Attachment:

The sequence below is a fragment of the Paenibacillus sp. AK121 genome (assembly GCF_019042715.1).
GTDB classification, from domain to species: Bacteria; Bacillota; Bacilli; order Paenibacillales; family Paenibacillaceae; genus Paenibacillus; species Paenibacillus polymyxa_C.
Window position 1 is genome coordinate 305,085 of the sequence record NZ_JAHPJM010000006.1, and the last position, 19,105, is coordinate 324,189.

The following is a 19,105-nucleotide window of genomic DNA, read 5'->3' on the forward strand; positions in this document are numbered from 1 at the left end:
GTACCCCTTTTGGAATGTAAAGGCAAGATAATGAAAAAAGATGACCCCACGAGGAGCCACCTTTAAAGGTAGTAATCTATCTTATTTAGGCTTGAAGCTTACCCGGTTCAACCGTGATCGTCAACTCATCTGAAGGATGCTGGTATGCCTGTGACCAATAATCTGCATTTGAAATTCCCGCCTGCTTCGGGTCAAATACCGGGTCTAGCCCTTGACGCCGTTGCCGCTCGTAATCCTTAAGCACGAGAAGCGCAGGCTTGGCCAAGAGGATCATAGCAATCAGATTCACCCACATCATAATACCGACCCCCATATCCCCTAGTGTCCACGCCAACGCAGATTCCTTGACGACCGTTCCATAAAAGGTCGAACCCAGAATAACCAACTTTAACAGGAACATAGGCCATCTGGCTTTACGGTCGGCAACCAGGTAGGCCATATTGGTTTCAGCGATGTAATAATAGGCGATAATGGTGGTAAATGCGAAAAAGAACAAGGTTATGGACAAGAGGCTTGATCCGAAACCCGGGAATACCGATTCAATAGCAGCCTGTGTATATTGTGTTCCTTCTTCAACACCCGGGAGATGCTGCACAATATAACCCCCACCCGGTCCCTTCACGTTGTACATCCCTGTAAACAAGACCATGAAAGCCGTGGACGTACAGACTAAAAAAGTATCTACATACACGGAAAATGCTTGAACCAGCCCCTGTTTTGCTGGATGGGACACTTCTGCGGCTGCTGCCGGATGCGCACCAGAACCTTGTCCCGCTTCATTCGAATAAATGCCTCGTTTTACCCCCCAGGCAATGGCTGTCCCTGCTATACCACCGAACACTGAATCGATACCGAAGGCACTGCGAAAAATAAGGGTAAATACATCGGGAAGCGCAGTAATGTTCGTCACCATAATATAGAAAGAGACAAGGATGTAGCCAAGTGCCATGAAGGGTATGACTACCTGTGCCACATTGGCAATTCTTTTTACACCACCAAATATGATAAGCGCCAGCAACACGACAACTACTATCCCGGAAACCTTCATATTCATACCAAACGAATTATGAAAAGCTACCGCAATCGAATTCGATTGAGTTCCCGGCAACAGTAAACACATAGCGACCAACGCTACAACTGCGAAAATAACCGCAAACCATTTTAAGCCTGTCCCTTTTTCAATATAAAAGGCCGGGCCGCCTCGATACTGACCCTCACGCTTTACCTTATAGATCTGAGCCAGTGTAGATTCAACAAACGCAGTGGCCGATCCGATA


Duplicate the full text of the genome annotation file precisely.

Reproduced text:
The sequence below is a fragment of the Paenibacillus sp. AK121 genome (assembly GCF_019042715.1).
GTDB classification, from domain to species: Bacteria; Bacillota; Bacilli; order Paenibacillales; family Paenibacillaceae; genus Paenibacillus; species Paenibacillus polymyxa_C.
Window position 1 is genome coordinate 305,085 of the sequence record NZ_JAHPJM010000006.1, and the last position, 19,105, is coordinate 324,189.

The following is a 19,105-nucleotide window of genomic DNA, read 5'->3' on the forward strand; positions in this document are numbered from 1 at the left end:
GTACCCCTTTTGGAATGTAAAGGCAAGATAATGAAAAAAGATGACCCCACGAGGAGCCACCTTTAAAGGTAGTAATCTATCTTATTTAGGCTTGAAGCTTACCCGGTTCAACCGTGATCGTCAACTCATCTGAAGGATGCTGGTATGCCTGTGACCAATAATCTGCATTTGAAATTCCCGCCTGCTTCGGGTCAAATACCGGGTCTAGCCCTTGACGCCGTTGCCGCTCGTAATCCTTAAGCACGAGAAGCGCAGGCTTGGCCAAGAGGATCATAGCAATCAGATTCACCCACATCATAATACCGACCCCCATATCCCCTAGTGTCCACGCCAACGCAGATTCCTTGACGACCGTTCCATAAAAGGTCGAACCCAGAATAACCAACTTTAACAGGAACATAGGCCATCTGGCTTTACGGTCGGCAACCAGGTAGGCCATATTGGTTTCAGCGATGTAATAATAGGCGATAATGGTGGTAAATGCGAAAAAGAACAAGGTTATGGACAAGAGGCTTGATCCGAAACCCGGGAATACCGATTCAATAGCAGCCTGTGTATATTGTGTTCCTTCTTCAACACCCGGGAGATGCTGCACAATATAACCCCCACCCGGTCCCTTCACGTTGTACATCCCTGTAAACAAGACCATGAAAGCCGTGGACGTACAGACTAAAAAAGTATCTACATACACGGAAAATGCTTGAACCAGCCCCTGTTTTGCTGGATGGGACACTTCTGCGGCTGCTGCCGGATGCGCACCAGAACCTTGTCCCGCTTCATTCGAATAAATGCCTCGTTTTACCCCCCAGGCAATGGCTGTCCCTGCTATACCACCGAACACTGAATCGATACCGAAGGCACTGCGAAAAATAAGGGTAAATACATCGGGAAGCGCAGTAATGTTCGTCACCATAATATAGAAAGAGACAAGGATGTAGCCAAGTGCCATGAAGGGTATGACTACCTGTGCCACATTGGCAATTCTTTTTACACCACCAAATATGATAAGCGCCAGCAACACGACAACTACTATCCCGGAAACCTTCATATTCATACCAAACGAATTATGAAAAGCTACCGCAATCGAATTCGATTGAGTTCCCGGCAACAGTAAACACATAGCGACCAACGCTACAACTGCGAAAATAACCGCAAACCATTTTAAGCCTGTCCCTTTTTCAATATAAAAGGCCGGGCCGCCTCGATACTGACCCTCACGCTTTACCTTATAGATCTGAGCCAGTGTAGATTCAACAAACGCAGTGGCCGATCCGATA